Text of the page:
Tesla is always in the news, showing off new technology and innovating the EV segment. But the automaker has also been in the headlines for accidents and fires. Car safety is being called into question, and consumers are beginning to wonder if EVs pose a higher risk.
In response, Tesla reminds everyone that its cars catch fire far less frequently than others. However, a deeper dive into the data reveals those statements might be deceptive on the surface.
Tesla EVs catching fire and making headlines
Inside EVs reports that one electric vehicle catches fire for about 205 million miles traveled. That’s a whopping 10 times higher than the average distance driven per fire, around 19 million miles, per the National Fire Protection Association and the U.S. Department of Transportation. And that reflects data from 2012 to 2020. Of those fires, Tesla’s badge is prominent.
The headlines lately, including one from the Washington Post, talk about Tesla’s new Model S Plaid catching fire and momentarily trapping the driver inside when the electronic doors failed to open. The Model S Plaid just launched in June and is already reporting a fire incident. It has many observers questioning the safety of EVs in general and, specifically, Tesla.
The Tesla data seems skewed
Sure, anytime something happens with Tesla, it makes the news. And the media might make it seem like many of its EVs are catching fire. But Tesla points to the data that suggests it’s really an anomaly and not the norm. The automaker says these cases are simply accidents getting publicity because they involve Tesla EVs.
Unfortunately, relying on the data alone, in this case, ignores a few key factors. For example, Tesla is a relatively new company, meaning its vehicles haven’t been on the road for long. And another consideration is the production rate. Tesla makes far fewer cars than other brands. Shifting the fire risks to the gas-powered vehicles really isn’t a fair fight and not an apples-to-apples comparison.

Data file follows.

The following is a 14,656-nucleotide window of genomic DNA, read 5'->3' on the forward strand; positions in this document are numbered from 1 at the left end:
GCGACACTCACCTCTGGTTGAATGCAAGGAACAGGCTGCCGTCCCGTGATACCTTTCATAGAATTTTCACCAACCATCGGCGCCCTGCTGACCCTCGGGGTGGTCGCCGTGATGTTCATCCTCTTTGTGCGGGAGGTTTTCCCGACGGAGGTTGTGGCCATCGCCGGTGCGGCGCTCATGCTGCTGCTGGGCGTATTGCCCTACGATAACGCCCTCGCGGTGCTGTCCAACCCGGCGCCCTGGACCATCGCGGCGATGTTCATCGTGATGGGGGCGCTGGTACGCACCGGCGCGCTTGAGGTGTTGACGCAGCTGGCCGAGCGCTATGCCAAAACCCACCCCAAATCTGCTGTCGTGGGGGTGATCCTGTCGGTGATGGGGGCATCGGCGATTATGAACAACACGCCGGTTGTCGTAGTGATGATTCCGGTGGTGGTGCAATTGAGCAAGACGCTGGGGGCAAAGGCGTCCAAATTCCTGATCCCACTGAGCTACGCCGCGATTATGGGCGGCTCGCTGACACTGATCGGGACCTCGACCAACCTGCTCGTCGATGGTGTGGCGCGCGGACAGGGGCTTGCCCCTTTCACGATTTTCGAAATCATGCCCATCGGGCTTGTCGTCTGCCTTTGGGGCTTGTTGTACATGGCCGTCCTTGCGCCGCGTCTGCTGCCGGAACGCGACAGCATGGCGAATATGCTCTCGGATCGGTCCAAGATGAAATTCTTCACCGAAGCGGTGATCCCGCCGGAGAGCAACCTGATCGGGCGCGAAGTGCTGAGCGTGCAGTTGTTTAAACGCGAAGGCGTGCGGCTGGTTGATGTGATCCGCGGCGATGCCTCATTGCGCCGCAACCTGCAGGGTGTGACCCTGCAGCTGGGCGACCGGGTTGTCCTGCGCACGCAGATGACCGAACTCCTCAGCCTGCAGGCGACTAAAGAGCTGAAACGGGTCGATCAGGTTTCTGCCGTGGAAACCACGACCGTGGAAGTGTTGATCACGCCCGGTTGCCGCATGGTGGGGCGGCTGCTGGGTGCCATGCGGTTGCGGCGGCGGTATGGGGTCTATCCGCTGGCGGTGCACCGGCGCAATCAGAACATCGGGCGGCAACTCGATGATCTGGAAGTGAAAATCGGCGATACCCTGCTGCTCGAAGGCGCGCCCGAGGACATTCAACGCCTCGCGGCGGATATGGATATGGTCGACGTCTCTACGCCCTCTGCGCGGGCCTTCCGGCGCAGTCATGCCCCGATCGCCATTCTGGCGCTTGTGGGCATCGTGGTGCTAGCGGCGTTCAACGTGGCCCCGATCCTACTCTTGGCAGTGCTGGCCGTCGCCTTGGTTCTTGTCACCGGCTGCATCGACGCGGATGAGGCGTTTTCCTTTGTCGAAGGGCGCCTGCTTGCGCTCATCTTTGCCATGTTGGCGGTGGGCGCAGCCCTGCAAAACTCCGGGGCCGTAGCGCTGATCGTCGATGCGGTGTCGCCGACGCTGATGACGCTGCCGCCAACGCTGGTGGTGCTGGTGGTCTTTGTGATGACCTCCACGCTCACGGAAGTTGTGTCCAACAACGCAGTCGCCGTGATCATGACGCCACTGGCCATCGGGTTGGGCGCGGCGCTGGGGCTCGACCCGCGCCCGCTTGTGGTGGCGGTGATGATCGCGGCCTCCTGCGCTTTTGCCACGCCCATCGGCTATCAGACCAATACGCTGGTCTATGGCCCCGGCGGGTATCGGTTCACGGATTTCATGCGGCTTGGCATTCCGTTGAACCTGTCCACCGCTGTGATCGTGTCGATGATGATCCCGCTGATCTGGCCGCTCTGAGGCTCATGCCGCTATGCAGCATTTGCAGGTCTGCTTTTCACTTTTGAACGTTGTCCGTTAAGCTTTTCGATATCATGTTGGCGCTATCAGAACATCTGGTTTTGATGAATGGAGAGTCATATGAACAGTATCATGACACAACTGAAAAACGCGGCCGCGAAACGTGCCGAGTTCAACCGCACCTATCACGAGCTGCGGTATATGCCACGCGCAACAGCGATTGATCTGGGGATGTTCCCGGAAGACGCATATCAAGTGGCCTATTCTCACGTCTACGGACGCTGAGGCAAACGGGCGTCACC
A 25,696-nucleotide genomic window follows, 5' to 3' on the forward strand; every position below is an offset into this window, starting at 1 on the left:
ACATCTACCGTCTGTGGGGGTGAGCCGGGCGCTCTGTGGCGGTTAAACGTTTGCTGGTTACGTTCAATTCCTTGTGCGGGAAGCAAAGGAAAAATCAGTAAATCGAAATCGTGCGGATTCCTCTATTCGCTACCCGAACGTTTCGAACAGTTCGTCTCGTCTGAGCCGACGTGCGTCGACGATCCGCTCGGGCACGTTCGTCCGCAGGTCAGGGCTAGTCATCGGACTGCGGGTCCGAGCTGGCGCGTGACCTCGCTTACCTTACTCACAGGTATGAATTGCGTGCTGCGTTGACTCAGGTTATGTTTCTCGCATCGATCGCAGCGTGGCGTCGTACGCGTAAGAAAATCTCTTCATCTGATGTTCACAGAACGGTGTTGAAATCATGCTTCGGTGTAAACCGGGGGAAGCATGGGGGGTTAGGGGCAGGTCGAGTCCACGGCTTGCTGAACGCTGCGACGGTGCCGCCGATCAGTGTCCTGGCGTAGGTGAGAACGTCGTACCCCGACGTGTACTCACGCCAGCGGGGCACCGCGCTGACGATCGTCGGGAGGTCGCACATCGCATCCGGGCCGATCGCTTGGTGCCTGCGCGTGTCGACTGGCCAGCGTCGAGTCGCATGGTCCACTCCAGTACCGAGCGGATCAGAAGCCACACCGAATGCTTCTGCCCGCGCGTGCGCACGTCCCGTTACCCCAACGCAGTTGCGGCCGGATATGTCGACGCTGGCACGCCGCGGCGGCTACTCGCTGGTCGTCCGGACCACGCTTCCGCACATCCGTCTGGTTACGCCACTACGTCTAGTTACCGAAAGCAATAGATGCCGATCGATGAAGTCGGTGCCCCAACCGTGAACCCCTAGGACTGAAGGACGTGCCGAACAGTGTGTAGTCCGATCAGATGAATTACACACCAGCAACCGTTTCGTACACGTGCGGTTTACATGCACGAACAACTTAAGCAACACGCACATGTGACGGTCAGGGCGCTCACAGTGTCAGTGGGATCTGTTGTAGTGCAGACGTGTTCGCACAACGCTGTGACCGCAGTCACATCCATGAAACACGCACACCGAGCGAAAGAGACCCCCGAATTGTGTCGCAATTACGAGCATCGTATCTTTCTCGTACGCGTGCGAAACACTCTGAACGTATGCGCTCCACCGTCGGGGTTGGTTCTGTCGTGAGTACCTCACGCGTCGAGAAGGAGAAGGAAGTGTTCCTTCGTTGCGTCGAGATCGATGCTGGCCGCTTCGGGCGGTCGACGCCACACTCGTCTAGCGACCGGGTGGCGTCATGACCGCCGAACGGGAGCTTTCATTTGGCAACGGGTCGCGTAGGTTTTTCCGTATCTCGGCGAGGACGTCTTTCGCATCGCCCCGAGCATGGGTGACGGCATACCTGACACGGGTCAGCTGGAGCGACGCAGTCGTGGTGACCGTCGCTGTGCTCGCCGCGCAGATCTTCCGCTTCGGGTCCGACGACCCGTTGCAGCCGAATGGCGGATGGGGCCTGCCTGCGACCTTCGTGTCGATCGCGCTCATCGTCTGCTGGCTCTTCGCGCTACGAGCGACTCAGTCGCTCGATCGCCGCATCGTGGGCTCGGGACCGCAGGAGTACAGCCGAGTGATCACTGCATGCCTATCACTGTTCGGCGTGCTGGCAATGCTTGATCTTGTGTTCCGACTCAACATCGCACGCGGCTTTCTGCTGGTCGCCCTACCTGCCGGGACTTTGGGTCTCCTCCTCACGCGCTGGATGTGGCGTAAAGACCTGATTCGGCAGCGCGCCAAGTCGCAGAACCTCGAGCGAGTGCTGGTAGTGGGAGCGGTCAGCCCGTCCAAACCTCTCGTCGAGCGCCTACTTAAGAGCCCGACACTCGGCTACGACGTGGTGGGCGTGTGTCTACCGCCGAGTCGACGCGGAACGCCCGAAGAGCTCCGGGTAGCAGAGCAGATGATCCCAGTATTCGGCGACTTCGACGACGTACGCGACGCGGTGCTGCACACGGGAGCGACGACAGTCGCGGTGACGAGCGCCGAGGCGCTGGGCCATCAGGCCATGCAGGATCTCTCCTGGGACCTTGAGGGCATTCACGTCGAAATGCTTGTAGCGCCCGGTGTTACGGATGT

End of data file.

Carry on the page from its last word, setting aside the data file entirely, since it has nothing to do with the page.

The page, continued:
Are EVs safer or more dangerous than gas-powered vehicles?
Tesla EVs aren’t the only ones with problematic lithium-ion batteries going rogue. A quick Wikipedia search pulls up a roster of others cited for safety issues regarding fires, including the Chevy Volt, Fisker Karma, Toyota Prius plug-in hybrid, Mitsubishi i-MiEV, and Dodge Ram 1500 PHEV. And even more dangerous regarding the Tesla incidents is the fact that these fires don’t always happen during crashes but also while some are just parked, The Drive reports.
Some sources suggest EVs are safer for passengers when it comes to reducing risks in crash-related incidents because, in part, most have the latest safety features and technology. And gas does produce a flammable risk, making those vehicles seem more dangerous.
However, fire experts told Business Insider that liquid and dead shorts can lead to spontaneous combustion in a lithium-ion battery. Spontaneous fires involving the Tesla Model 3, Model S, and Model X have all been reported. In response, Tesla pushed an over-the-air update to Model X and Model S fleets in the hopes of enhancing thermal management. But the EV maker says there’s still no real reason for safety or fire concerns and hasn’t issued any recalls or technical service bulletins.
For now, because Tesla is such a new company, with fewer cars in operation, comparing fires in EVs to fires in gas models just doesn’t square well. However you choose to power your car, it’s important to understand the science of flammable gas and short-prone batteries. Fires can happen in either scenario, and it’s probably best to have a plan in place so that you know how to handle them and protect yourself if they occur.